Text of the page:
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Learn where Barack Obama Stands on Issues Important to Republicans


Economy: Jumpstart the Economy

Establish a $10 billion Foreclosure Prevention Fund
Given the downturn in the economy, Obama is calling for immediate creation of his Foreclosure Prevention Fund that will dramatically increase emergency pre-foreclosure counseling, and will help families facing foreclosure to responsibly refinance their mortgages or sell their homes. Obama’s plan will not help speculators, people buying vacation homes or people that falsely represented their incomes. It is meant to help responsible homeowners through this difficult period. Stimulus: $10 billion.

Provide $10 billion in Relief for State and Local Governments Hardest-Hit by the Housing Crisis to Prevent Cuts in Vital Services
Because of the housing crisis and the weakening economy, many state and local governments are facing significant revenue shortfalls. Barack Obama believes that in the areas hardest-hit by the housing crisis we should provide immediate, temporary funding to state and local governments so that the decline in property values does not cause them to slash critical public services and cut vital infrastructure spending. Stimulus: $10 billion.


Trade

Obama believes that trade with foreign nations should strengthen the American economy and create more American jobs. He will stand firm against agreements that undermine our economic security.

Fight for Fair Trade
Obama will fight for a trade policy that opens up foreign markets to support good American jobs. He will use trade agreements to spread good labor and environmental standards around the world and stand firm against agreements like the Central American Free Trade Agreement that fail to live up to those important benchmarks. Obama will also pressure the World Trade Organization to enforce trade agreements and stop countries from continuing unfair government subsidies to foreign exporters and nontariff barriers on U.S. exports.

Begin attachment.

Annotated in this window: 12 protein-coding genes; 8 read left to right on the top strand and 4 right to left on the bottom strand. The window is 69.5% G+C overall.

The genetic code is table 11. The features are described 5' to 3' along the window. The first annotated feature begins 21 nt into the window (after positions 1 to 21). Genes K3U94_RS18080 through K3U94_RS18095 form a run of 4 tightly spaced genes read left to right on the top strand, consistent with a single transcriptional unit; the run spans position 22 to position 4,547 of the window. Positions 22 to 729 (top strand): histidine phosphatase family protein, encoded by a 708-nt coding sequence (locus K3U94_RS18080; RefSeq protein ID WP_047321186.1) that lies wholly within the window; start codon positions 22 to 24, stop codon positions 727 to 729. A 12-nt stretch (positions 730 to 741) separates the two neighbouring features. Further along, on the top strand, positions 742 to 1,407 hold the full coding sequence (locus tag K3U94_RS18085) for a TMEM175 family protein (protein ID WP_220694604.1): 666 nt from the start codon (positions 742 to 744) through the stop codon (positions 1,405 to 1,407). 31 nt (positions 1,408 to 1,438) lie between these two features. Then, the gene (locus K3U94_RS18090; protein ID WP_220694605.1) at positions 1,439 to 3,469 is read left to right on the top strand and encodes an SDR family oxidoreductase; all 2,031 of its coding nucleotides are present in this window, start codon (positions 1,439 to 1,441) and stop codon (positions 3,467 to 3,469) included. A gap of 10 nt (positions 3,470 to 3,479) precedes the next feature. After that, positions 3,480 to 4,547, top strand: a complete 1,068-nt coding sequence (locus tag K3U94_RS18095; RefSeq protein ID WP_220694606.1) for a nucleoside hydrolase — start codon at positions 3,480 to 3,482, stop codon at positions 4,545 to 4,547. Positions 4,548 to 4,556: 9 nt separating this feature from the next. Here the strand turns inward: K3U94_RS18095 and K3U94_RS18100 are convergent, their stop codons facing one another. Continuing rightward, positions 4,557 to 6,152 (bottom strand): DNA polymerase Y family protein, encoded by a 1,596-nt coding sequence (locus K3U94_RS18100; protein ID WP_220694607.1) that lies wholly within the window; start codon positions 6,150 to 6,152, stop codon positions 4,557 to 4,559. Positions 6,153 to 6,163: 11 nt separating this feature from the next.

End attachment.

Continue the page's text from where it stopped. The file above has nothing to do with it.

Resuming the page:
Foreign Policy: Renewing American Diplomacy

The Problem
The United States is trapped by the Bush-Cheney approach to diplomacy that refuses to talk to leaders we don't like. Not talking doesn't make us look tough – it makes us look arrogant, it denies us opportunities to make progress, and it makes it harder for America to rally international support for our leadership. On challenges ranging from terrorism to disease, nuclear weapons to climate change, we cannot make progress unless we can draw on strong international support.

Talk to our Foes and Friends
Obama is willing to meet with the leaders of all nations, friend and foe. He will do the careful preparation necessary, but will signal that America is ready to come to the table, and that he is willing to lead. And if America is willing to come to the table, the world will be more willing to rally behind American leadership to deal with challenges like terrorism, and Iran and North Korea's nuclear programs.


Nuclear Weapons

A Record of Results
The gravest danger to the American people is the threat of a terrorist attack with a nuclear weapon and the spread of nuclear weapons to dangerous regimes. Obama has taken bipartisan action to secure nuclear weapons and materials:

• He joined Senator Dick Lugar in passing a law to help the United States and our allies detect and stop the smuggling of weapons of mass destruction throughout the world.

• He joined Senator Chuck Hagel to introduce a bill that seeks to prevent nuclear terrorism, reduce global nuclear arsenals, and stop the spread of nuclear weapons.